8 May 2012
A summary of recent M.E. related stories in the news. Headlines appearing in the media as dated.
Action for M.E. gives out research grants
Two universities in the north east have been picked to carry out major research into M.E. Action for M.E. is marking the start of a national awareness week by giving out grants totalling £61,000 to Newscastle, Northumbria and Sheffield universities.
The Journal, Newcastle, p 2
Yorkshire Post, p 5
Clare’s great passion
Yachtswoman turned best-selling author Clare Francis, who is President of Action for M.E., has told how for four years she was so ill with M.E. that she could only get out of bed to write for a couple of hours each day and how the charity is one of her great passions.
Mail on Sunday, p 40 and 41 and online
Student Katie Griffith, who has been told that her mystery debilitating muscle condition could be a form of Fibromyalgia or CFS, is planning to run the 10km Great London Run in July and has set up a Just Giving page to raise money for Action for M.E.
Mother Rachel Tadier from Tralee in the Republic of Ireland tells of her daughter Laura’s traumatic five year wait for a diagnosis of M.E. amid ignorance and prejudice from members of the medical profession.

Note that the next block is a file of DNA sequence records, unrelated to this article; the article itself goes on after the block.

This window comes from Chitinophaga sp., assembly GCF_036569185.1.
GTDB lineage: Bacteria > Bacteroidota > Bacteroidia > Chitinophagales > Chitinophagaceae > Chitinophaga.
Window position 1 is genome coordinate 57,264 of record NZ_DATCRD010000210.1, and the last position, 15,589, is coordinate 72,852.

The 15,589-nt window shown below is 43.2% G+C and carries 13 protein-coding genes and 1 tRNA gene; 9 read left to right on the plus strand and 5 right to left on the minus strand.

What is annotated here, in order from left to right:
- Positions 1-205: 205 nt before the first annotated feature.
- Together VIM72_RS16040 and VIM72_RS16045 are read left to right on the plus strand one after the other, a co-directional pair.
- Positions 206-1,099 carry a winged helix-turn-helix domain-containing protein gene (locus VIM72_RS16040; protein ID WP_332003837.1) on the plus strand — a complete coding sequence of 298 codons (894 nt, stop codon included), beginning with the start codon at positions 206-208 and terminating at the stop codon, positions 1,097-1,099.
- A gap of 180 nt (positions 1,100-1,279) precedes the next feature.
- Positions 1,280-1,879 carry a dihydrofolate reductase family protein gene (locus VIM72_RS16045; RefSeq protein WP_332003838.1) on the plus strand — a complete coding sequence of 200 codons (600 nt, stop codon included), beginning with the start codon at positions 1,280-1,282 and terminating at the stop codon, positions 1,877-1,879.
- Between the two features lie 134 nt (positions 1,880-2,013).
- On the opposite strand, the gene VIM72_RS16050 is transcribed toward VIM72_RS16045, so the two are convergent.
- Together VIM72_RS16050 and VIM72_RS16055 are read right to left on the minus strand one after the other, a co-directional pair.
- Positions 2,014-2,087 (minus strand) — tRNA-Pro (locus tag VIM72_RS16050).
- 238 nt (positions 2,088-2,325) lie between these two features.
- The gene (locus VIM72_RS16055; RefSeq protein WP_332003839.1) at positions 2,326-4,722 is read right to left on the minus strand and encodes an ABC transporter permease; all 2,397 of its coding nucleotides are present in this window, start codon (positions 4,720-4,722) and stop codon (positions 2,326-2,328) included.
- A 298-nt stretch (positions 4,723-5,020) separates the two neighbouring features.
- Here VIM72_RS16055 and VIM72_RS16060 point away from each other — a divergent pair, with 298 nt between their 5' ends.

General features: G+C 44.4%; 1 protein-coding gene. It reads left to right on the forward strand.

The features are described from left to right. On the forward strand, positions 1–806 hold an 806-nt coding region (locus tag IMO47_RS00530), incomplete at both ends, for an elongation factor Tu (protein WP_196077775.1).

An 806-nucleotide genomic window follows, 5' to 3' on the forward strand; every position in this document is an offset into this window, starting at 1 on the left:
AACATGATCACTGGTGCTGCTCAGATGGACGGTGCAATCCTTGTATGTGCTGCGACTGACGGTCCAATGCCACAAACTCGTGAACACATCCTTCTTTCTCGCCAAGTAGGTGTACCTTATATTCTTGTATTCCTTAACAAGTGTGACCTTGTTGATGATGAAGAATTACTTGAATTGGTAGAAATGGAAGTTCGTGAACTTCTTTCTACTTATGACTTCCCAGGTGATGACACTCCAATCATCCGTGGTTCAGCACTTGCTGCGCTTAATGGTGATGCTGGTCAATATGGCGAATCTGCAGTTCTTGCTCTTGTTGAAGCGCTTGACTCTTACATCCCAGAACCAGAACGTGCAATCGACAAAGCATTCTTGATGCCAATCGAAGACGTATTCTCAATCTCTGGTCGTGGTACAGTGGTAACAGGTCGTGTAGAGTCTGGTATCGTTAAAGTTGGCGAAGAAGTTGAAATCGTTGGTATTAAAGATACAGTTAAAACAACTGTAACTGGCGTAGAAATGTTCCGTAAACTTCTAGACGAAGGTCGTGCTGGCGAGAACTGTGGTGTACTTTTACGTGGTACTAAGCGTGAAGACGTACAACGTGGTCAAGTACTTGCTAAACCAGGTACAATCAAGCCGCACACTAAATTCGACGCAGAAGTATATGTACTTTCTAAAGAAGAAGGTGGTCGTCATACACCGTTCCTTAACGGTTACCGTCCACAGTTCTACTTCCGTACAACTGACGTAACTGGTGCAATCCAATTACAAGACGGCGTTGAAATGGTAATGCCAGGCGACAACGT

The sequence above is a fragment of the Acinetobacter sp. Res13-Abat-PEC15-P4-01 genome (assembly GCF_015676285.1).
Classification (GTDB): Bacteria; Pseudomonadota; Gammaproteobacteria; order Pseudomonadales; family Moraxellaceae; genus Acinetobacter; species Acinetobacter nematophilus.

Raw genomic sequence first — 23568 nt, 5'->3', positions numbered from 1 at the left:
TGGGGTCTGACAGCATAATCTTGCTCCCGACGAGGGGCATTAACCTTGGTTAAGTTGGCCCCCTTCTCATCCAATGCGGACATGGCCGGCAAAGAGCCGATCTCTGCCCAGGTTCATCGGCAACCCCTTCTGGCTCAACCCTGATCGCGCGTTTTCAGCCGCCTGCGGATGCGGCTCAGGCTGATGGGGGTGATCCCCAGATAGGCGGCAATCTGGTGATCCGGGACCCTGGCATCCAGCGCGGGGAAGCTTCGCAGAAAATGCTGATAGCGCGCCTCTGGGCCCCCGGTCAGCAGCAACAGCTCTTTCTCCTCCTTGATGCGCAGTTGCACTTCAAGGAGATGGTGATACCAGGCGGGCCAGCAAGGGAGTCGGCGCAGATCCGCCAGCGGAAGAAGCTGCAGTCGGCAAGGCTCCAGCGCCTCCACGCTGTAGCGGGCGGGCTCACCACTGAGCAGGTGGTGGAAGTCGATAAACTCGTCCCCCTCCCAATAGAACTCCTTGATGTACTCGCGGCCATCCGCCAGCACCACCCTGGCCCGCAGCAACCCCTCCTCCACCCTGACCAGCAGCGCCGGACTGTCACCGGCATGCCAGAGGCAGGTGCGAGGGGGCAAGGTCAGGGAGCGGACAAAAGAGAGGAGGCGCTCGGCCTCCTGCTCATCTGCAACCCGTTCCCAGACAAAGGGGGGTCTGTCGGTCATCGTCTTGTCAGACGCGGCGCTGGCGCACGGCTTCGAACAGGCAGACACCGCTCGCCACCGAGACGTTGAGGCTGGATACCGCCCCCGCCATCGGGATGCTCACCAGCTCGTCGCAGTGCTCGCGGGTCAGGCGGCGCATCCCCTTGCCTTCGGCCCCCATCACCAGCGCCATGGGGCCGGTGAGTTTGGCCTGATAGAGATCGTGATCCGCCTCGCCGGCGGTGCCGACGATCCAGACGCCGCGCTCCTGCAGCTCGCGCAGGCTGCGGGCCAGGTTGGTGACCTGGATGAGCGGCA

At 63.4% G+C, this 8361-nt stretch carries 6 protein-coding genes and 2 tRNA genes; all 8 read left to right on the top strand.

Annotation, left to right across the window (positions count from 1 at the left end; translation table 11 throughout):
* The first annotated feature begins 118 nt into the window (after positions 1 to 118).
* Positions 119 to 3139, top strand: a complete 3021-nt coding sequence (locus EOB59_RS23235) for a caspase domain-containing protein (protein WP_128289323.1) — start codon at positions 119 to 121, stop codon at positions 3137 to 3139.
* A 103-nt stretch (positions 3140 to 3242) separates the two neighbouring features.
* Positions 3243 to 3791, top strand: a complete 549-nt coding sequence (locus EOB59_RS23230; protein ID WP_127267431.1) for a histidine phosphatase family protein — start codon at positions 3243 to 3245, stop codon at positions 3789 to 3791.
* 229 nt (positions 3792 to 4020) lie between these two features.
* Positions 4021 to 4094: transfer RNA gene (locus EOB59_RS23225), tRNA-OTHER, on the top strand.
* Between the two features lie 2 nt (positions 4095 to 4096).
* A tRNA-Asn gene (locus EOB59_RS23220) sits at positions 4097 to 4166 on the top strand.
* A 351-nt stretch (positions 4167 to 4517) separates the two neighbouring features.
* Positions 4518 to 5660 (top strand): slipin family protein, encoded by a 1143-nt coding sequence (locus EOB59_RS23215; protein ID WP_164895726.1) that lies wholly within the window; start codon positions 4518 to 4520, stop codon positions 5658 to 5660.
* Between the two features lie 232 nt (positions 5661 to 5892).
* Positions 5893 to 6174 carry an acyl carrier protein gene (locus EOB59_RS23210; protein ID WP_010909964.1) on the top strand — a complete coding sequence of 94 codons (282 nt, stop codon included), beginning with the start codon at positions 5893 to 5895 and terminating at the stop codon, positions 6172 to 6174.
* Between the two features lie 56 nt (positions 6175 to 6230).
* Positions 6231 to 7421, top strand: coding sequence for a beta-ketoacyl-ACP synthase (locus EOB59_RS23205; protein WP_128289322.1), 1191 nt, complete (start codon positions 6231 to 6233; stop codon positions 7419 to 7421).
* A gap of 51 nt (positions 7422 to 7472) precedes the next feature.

Irish Daily Mirror, p 26 and 27
New support group
A woman diagnosed with CFS last year has set up a new support group for people with the condition. Liz Mills, 44, from Brent Knoll, Somerset, cares for her husband who has terminal cancer. So far 20 people have joined the group hich will hold its first meeting on 23 May. Email Liz for more details.
Burnham and Highbridge Weekly News, p 6 and online
Wry look at life
Former BBC producer turned author Sophie Neville’s memoir Funnily Enough, a wry look at her life with M.E. with her family and menagerie of animals including a dog, a macaw, a carthorse, a donkey, a goat, two cockerels, several sheep and two otters, has made it to the top ten of Amazon’s free UK Kindle Store.
Stroud News & Journal, p 4 and online
Easy to misdiagnose
Orthostatic intolerance – poor bloodflow in the body – which occurs as a malfunction of the nervous system, can be easily misdiagnosed as CFS, says Julia Newton, clinical professor of aging and medicine at Newcastle University and Newcastle NHS Trust.
Daily Mail, p 8 and online
CFS link to gut
Intestinal permeability, or leaky gut, has been linked to a number of conditions including CFS.
CAM magazine, p 10 and 11
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